According to the Keynesians, the appropriate response to 'demand deficiencies' is for the government to spend more money in order to stimulate new investment and generate new demand. This process is supposed to lift the economy into a new period of economic growth which will soak up the increase in the unemployed labour pool. The Keynesians gained almost complete ascendancy in economic thinking in the two decades following the Second World War. But they were drawn up short in the early 1970s by the biggest recession since the 1930s, characterised both by soaring inflation and by escalating unemployment. Suddenly, the Keynesian philosophy found itself incapable of answering the demands of the situation and came under attack from a new school of thought: monetarism.
The monetarists believed that government policy aimed at artificially inflating demand would disrupt the natural operation of the market and lead to unacceptable levels of inflation. Instead, the monetarists revived the same classical economic principles which
Keynesianism had replaced thirty years or so previously. The centrepiece of their argument was the assertion that the market will itself solve the problem of unemployment and restore balance to the economy. As unemployment increased, they argued, this would drive down the wage rate, reducing the cost of labour to employers and allowing them to increase their production capacity by taking on more workers. This would simultaneously reduce unemployment, increase production and stimulate new demand. The appropriate role of government was just to reduce the response time of the market's natural tendency to rebalance itself at full employment.
The monetarists insisted, for instance, that governments should aim to reduce income taxes. Such taxes create a price differential between the level of wage an employer is prepared to offer and the level of wage a worker is prepared to accept. Equally, the monetarists argued, unemployment benefits should be reduced, because these reduce the incentive for workers to find work at the going wage rate. Additionally, monetarism perceived a need to reduce the power of trade unions, which might be able to negotiate a wage rate above the equilibrium, freemarket wage.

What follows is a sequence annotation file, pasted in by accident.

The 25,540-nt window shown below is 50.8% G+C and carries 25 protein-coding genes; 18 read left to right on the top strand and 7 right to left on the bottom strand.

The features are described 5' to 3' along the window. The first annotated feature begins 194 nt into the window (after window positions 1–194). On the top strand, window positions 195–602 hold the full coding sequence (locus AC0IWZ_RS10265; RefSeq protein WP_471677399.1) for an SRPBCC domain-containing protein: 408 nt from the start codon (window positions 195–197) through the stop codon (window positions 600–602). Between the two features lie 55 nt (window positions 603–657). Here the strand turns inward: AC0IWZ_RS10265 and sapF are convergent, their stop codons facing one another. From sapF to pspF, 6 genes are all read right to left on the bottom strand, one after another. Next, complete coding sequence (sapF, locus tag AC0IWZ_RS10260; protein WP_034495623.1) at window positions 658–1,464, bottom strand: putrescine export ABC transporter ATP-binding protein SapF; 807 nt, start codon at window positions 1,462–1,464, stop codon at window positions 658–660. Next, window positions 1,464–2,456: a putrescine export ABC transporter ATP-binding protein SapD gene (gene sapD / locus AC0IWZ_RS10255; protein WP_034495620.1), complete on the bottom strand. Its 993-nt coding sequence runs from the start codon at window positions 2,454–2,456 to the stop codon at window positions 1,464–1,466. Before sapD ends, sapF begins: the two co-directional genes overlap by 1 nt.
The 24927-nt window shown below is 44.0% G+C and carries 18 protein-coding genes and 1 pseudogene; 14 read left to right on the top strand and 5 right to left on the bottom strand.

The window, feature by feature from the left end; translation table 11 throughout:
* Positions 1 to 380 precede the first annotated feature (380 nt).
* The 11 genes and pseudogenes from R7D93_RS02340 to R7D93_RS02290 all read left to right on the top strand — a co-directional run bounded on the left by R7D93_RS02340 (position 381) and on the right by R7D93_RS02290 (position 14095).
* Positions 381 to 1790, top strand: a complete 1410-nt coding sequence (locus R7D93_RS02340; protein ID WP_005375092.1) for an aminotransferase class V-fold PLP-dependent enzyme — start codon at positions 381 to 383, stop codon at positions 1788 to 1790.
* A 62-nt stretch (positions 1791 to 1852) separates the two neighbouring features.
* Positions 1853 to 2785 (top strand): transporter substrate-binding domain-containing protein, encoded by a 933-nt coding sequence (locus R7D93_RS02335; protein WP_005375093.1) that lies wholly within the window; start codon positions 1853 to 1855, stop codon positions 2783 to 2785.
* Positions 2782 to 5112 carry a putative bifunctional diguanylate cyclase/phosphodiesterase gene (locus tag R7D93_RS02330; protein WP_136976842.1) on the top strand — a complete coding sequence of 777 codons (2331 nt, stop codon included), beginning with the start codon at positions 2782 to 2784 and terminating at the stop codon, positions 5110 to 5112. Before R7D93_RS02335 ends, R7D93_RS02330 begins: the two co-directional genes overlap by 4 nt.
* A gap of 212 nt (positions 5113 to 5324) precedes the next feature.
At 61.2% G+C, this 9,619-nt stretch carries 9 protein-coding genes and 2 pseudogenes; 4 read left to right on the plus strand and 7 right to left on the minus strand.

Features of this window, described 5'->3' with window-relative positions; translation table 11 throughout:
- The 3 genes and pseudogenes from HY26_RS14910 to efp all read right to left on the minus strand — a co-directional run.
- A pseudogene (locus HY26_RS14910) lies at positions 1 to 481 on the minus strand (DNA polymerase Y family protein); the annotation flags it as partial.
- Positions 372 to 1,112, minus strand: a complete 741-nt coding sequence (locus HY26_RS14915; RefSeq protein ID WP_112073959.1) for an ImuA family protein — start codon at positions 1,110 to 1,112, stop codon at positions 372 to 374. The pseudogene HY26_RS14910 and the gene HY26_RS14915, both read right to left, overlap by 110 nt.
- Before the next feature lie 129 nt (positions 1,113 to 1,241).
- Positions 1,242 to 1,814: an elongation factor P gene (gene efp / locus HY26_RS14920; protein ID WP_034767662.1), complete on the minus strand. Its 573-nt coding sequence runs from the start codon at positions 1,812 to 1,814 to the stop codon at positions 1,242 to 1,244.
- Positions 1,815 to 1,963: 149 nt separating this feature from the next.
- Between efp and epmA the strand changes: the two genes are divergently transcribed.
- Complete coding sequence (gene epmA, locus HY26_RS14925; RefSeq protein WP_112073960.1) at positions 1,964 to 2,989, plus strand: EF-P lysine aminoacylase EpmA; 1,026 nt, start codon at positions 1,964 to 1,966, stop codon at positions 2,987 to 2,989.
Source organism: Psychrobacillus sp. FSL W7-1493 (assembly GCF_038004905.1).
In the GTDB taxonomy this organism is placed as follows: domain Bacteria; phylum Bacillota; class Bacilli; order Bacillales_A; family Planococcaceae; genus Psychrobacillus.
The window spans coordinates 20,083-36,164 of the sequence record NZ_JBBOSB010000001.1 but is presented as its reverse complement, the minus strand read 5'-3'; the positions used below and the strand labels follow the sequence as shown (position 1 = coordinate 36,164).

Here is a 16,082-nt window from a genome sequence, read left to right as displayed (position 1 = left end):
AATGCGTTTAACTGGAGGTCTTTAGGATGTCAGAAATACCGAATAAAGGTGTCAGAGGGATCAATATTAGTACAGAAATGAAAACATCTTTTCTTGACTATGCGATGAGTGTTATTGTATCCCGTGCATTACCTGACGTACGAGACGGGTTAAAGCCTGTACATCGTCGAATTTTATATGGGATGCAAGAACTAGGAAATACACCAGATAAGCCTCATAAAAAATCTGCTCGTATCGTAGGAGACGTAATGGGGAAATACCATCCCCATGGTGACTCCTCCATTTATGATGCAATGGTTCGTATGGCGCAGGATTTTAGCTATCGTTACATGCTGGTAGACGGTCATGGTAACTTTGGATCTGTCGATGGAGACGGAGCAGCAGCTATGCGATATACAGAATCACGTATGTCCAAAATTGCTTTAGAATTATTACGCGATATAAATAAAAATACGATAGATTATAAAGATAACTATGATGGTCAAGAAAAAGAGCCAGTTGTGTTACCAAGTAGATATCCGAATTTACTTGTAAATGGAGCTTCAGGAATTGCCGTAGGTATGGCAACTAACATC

The monetarists' philosophy was essentially one of non-intervention. By recalling the early doctrine of Adam Smith's 'invisible hand' (see Chapter 2), it provided the foundations for the 'free market' economics which has been pursued vigorously in most Western nations since the late 1970s, and whose effects will probably dominate the global economic and industrial climate well into the twenty-first century.
There are several instructive points to draw from this discussion. In the first place, neither the Keynesians nor the monetarists really contested that the key to maintaining full employment in the economy was to stimulate demand growth. Allowing demand to stagnate or fall was paramount, in their eyes, to allowing the economy to fall into a vicious cycle of unemployment, underinvestment, and recession—exactly the opposite of the virtuous circle represented by economic growth. As former British Prime Minister Edward Heath remarked: 'The alternative to expansion is not an England of quiet market towns linked only by trains puffing slowly and peacefully through green meadows. The alternative is slums, dangerous roads, old factories, cramped schools, and stunted lives.'
Was this article helpful?